diversification of minds - conversation in processes
design for communities
Tokyo, 07.10 - 09.10 1999
|10 07 am||<Information Design: Definitions>|
Yukio Ota, Tama Art University, Japan
In 'Sign Communication' (Kashiwa Shobo 1989), which was compiled by Ryuichi Hamaguchi, Yoneji Masuda, myself, and others, a biological information and sign theory has been developed which considers 'information' along with 'energy' and 'materials' as one of the three main elements which are indispensable for the survival of any organism|
Information assumes importance with the birth of organisms, while the ability of such organisms to recognize information is indispensable for their choosing of the most appropriate action to ensure their own survival. The identification and evaluation of relations within a given organism is 'information'.
'Signs', as information elements are meaningful representations of things and situations. From amongst the many signs around us, we select only specific signs in line with our own value system. Combining these signs, we generate complex sets of information.
Signs include 'signals', which are created from things and situations, as well as 'symbols', which form arbitrary systems of signification such as languages. The former are direct, active signs, while the latter are indirect, speculative signs. Information design tasks require that we maintain a balance between the two..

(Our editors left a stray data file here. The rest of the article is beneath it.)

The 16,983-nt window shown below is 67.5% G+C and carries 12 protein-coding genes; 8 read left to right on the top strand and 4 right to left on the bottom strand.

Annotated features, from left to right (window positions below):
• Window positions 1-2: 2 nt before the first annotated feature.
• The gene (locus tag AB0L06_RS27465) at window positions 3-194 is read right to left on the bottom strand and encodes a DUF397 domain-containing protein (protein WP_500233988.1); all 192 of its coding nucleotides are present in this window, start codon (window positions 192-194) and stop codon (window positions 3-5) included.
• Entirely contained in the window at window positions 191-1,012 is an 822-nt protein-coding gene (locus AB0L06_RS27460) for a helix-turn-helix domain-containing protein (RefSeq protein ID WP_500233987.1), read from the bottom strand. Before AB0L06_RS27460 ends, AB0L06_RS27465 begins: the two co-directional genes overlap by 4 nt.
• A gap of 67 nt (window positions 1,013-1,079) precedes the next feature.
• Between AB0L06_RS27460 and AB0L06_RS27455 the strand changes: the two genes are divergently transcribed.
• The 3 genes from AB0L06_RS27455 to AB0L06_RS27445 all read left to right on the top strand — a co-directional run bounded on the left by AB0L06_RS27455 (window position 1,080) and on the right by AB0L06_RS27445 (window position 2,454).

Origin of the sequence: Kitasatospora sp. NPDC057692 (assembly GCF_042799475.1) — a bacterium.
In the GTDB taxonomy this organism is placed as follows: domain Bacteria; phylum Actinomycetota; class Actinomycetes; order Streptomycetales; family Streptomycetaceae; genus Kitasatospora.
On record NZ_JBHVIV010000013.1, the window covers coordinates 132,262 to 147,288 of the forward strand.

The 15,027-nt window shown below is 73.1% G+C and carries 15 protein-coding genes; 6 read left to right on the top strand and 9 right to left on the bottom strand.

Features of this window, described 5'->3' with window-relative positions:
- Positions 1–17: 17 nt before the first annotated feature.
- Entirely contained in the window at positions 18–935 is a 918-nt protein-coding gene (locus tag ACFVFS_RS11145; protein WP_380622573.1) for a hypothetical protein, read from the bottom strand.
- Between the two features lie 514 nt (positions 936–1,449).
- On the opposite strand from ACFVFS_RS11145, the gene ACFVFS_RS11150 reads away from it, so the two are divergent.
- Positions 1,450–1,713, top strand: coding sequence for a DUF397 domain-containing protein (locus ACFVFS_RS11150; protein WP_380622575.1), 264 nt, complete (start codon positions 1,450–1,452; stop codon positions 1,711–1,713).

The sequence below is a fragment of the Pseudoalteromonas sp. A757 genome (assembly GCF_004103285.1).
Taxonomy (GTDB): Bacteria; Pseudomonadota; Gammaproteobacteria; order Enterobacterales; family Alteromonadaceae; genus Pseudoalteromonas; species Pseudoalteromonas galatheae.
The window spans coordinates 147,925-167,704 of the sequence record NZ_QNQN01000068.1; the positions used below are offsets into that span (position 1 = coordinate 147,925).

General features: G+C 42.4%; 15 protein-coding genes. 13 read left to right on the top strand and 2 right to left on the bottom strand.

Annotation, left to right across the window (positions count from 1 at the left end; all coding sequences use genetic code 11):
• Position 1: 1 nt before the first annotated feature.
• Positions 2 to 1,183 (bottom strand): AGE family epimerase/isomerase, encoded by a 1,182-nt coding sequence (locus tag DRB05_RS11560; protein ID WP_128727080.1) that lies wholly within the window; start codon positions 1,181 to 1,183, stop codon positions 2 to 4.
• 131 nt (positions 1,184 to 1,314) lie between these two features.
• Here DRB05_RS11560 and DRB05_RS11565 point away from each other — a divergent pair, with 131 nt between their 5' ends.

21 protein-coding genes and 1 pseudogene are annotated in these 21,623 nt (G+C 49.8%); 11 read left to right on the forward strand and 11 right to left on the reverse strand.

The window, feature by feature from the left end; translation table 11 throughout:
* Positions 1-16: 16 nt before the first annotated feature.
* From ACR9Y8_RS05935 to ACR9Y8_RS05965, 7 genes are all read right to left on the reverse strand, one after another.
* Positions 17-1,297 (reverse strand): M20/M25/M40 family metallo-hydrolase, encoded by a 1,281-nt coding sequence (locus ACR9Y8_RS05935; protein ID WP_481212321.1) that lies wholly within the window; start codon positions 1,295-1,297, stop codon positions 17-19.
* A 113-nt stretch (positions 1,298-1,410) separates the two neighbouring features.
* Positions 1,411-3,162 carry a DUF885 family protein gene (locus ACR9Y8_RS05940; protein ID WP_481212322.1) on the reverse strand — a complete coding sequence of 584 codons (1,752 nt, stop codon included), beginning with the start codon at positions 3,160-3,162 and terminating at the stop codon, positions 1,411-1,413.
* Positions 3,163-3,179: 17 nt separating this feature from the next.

We perceive visual signals such as light, color, form and movement from the world around us, or grasp symbols such as words. We then use them as clues to recognize, identify, judge, and evaluate information embedded in our environment as the basis for our actions.
This is similar to the amoeba, catching its food and escaping from enemies by identifying and evaluating temperature, light, and the chemical composition of its habitat.
The task of information design naturally becomes clear when such considerations are kept in mind. It is to create environments, such as spaces for working and living, computer displays, TV screens, printed documents etc as environments of signs, or, in other words: environments of information.
Designing 'sign environments', is synonymous with designing 'communication environments'.
Communication environments are highly developed spaces where each element is in harmony with the entirety and where communication between humans and between humans and their surroundings is assisted.
The design of 'sign environments' and the design of 'communication environments' are complementary concepts in the understanding of the function of 'information design'. Considered attention to this two-sided nature of 'information design' is necessary for its successful application.
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